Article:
The remarkable story of how one mom overcame an unhappy arranged marriage and blazed her own trail to happiness in both business and a blended family.
My family began many years ago while I was attending the University of California in San Diego, with the intention to become a lawyer.
I come from a very traditional background as a first generation Middle Eastern Catholic. My parents set me up with the son of a family friend who was from the same area of Iraq that my mother and her family had lived. We were not allowed to date, so within two weeks of meeting one another, we were engaged.
At the time, I thought I was doing the right thing. I thought he was my ticket out of the very strict home I was living in. I thought he would show me the “American” life that I had dreamed of—going to the movies, going to the beach, seeing the world. Five months later, in the summer of my freshman year of college, I was married.
But the “honeymoon” period didn’t even last through the actual honeymoon. I quickly realized I had made a huge mistake to accept this man as my husband, but my parents wouldn’t condone a divorce due to fear of how it would affect our family’s social standing within the tightly-knit community of Chaldeans that we lived in. My parents urged me to find a way to make this marriage work so that my three younger sisters would not have a difficult time marrying within our community once they each came of age.
Within the first few miserable months of a highly volatile relationship where I felt trapped, I became pregnant with my first baby. My unhappiness in my marriage only grew. Within a couple of months of graduating with a Bachelor Degree, three years into our marriage, I knew I couldn’t pursue my law degree, but instead had to quickly find a job and create a life for my little girl who I felt a responsibility to raise in the healthiest environment possible. With only jewellery to sell for my deposit on an apartment, and a low paying first post-graduation job, my daughter, Alexis, and I moved out to create a life of our own. For many years, our family consisted of just her and myself; we were on our own with very little support emotionally at that time. Yet we were finally living that American dream, although differently than I had imagined.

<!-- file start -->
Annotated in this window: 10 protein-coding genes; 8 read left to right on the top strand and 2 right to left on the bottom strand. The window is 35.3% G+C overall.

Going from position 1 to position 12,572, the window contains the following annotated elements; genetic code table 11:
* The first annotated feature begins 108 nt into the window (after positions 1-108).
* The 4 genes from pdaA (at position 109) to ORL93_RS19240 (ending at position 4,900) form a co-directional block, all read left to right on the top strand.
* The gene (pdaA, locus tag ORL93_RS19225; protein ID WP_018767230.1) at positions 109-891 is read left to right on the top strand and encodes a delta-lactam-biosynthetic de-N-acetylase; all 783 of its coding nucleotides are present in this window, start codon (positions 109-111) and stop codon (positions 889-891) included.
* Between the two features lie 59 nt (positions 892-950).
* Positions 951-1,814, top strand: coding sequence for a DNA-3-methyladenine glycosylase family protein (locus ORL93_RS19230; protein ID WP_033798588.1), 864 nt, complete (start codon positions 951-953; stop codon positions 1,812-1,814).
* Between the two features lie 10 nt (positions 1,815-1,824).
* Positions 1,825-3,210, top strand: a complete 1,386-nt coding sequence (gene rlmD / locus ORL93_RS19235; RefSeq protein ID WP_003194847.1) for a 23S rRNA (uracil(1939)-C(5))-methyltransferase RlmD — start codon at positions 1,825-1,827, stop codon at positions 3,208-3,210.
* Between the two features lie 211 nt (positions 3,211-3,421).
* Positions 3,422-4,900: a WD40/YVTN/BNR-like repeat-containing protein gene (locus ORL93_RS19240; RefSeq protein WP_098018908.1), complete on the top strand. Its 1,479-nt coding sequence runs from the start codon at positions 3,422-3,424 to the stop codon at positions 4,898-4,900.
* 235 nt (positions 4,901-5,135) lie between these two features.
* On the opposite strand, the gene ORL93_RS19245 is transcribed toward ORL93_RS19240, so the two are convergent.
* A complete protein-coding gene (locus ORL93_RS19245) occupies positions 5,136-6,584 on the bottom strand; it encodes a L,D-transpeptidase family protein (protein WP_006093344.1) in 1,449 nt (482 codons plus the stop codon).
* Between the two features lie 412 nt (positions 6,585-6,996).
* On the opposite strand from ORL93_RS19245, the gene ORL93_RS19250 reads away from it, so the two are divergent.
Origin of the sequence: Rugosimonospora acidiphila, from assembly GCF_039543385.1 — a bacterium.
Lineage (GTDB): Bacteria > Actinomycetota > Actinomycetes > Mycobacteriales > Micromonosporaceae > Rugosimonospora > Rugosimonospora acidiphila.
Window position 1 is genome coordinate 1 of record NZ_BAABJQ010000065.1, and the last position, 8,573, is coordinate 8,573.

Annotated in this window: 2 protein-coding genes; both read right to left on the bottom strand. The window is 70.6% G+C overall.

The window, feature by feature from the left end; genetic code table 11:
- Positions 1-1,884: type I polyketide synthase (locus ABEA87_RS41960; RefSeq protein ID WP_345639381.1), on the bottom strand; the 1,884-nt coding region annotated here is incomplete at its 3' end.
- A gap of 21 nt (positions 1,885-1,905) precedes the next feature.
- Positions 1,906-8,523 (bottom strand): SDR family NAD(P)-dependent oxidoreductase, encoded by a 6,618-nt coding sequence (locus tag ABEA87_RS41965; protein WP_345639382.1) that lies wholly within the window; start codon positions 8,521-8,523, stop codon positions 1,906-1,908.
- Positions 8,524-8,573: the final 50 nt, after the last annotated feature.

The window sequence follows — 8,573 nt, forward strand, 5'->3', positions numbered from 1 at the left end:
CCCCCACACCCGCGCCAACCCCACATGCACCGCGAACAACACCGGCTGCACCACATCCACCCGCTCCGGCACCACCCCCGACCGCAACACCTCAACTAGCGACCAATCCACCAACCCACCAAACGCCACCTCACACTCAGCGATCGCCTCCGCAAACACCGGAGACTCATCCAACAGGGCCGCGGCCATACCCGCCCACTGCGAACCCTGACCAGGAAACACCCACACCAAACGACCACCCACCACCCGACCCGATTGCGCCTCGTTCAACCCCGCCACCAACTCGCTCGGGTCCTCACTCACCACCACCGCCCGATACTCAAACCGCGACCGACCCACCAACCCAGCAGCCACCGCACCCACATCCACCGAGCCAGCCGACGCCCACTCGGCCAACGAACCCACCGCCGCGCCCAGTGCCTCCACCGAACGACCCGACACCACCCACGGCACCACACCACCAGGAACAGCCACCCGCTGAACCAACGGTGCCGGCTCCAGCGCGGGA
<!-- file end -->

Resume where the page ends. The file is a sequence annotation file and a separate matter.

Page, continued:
My family now consists of a husband of my choosing, whom I fell in love with and married based on a desire to expand upon my family. My eldest daughter and my current husband have a strong bond, which I am proud to watch over. I had the task of choosing not only a husband for myself, but also a father to my daughter. Daniel has proven to be the perfect man to take on both of those roles in our lives, and I am blessed to have found him at just the right time in my life.
Daniel and I now have two additional children together. All three of my children give me the motivation each day to wake up and to work hard in my boutique public relations firm to provide them the best lives possible. Alexis has just graduated with two degrees in the top of her class at Loyola University Chicago this past year. She will be moving to Italy this year to have her first job abroad, which has been her dream. I also have an adorable 10-year-old girl named Daniella, who is entering sixth grade, and a funny son named Gabriel who is entering fourth grade. This is my chosen family. It’s not what I had envisioned growing up, at least in regard to the process of getting here, including a divorce, being single for many years and having a blended family. But it’s a perfect little family to me.
I believe that family—related or not—are people who have your back and are there for you through thick and thin, in your darkest hours as well as in your brightest and happiest times; when you are sick, as well as when you are healthy; when you are struggling financially, as well as when you are doing well. To me, family is not about blood relation, but about the people who prove over time that they will not leave you during your times in need. I am beyond lucky to have established my own tight-knit group of not just my husband and three children, but “family” that includes my blood-related three sisters and my mother, but also a group of unique friends who have become family because they have proven their loyalty and substance over time.
This is #1000families post number 115. Do you have a family story of your own to contribute to the 1,000 Families Project? Or do you know a family that might want to do so? Learn more about how the series got started and how to get involved here. You can find all of the #1000families posts here.